In 1963, Howard Baker published his novel The Cellar Boys.
Snippet from the novel: "The Cellar Club was a coffee bar down fourteen steps and narrow stairs from the pavement. A dark, damp and disused cellar before the dawn of the Espresso age, it had rapidly been converted by two existential artists... Its seating had been wrenched from the diseased bodies of old buses in breakers yards. Tables were rickety and assorted shapes and sizes...They had ridden high on the wave Espresso enthusiasm...Business had continued to boom. The Cellar Club was a vortex of noise, frenetic movement, and cigarette smoke."
As the book is still on its way from the UK to the Netherlands, I can't give you a review yet. One of the descriptions I found online is 'a mystery novel about some kids, who pick on the wrong kid'. I will write a review eventually. For now you have to settle with the following:
Cellars are an interesting phenomenon in the Mod-era. I have chosen this particular book for an obvious reason. Especially in the beginning, when the movement was still underground, you could find most of the Mods literally under-ground, in cellars.
As the fifties were drawing to a close, some London youth wanted to distance themselves from the Rockers, which their generation produced en masse. These new 'Modernists' started listening to jazz, at the same time spending a lot of money on clothing, which they wore with flair. They were respected by the elderly and trendy as well. Their gatherings took place in cellars, which soon became the perfect settings for pounding underground jazz-entertainment.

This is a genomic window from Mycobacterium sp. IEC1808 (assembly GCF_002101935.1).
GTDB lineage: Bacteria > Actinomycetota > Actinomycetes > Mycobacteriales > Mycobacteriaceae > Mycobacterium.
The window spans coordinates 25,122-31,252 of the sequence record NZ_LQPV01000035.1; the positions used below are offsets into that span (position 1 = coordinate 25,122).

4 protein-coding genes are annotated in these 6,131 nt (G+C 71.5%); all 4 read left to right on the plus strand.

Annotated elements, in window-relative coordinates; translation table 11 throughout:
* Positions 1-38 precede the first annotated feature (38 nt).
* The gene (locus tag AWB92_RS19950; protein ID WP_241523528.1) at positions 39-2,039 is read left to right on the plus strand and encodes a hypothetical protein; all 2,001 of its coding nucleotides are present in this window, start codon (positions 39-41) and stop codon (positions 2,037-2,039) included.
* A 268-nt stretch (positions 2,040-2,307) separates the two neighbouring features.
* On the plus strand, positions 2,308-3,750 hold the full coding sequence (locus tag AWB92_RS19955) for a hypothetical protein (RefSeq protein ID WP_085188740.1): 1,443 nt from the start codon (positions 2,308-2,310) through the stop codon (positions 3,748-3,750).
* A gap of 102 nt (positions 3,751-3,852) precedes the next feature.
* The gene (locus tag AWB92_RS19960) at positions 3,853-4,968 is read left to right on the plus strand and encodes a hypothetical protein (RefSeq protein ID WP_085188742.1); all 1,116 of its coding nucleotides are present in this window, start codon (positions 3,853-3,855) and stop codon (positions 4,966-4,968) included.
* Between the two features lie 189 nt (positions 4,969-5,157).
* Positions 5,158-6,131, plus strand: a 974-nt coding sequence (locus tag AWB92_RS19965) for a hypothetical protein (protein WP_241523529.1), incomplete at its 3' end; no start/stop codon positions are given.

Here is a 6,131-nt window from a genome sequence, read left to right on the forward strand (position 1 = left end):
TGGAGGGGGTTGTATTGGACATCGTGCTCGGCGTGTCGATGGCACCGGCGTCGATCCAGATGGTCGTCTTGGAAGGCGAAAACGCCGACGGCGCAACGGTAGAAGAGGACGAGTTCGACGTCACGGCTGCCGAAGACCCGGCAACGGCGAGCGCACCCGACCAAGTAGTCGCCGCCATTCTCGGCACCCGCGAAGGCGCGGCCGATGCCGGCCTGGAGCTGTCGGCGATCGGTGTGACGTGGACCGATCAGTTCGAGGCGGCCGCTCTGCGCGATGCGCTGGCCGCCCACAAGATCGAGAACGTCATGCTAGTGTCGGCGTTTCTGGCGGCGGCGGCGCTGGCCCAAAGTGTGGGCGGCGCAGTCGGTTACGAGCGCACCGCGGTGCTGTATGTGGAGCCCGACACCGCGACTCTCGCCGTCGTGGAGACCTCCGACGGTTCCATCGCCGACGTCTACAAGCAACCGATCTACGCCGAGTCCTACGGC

Parking their Vespas and Lambrettas outside, the first Mods were followed by Beatniks and modern jazz enthusiasts, who brought some different styles of music to the scene like soul, ska and bluebeat. In those days, it was not uncommon to bump into Twiggy or Mary Quant while dancing to some underground ska tracks.
Not that many years later, there were numerous British youngsters who called themselves Mods. Even within their ranks, there was a division. There were the Tickets and the Faces. Basically, the Faces were the ones strolling along Carnaby street, being the leaders and trend setters of the Mods. The Tickets worked in town and looked to the Faces to know what to wear. Actually, in that period, the movement was already in decline. Where the original Mods looked upon the Rockers as an oafish, rough bunch, seeing themselves as being notably superior to them, the Tickets were agressive. They 'invaded' night clubs, causing trouble, which came to a head in the May Day Bank Holiday of 1964.
Like all years, British youth descended upon Margate and Brighton. That particular year, there was an extraordinary number of Rockers present as well. There were numerous little riots and big fights on the beach. Lots of youngsters who labelled themselves Mods connected the movement to violence and chaos this way, of which the Faces publicly distanced themselves. A Brighton judge labeled the arrested cases 'Sawdust Caesars'.
The time of the cellars was truly in the past.
Howard Baker also published a novel about the last group I mentioned.
Some websites for your liking: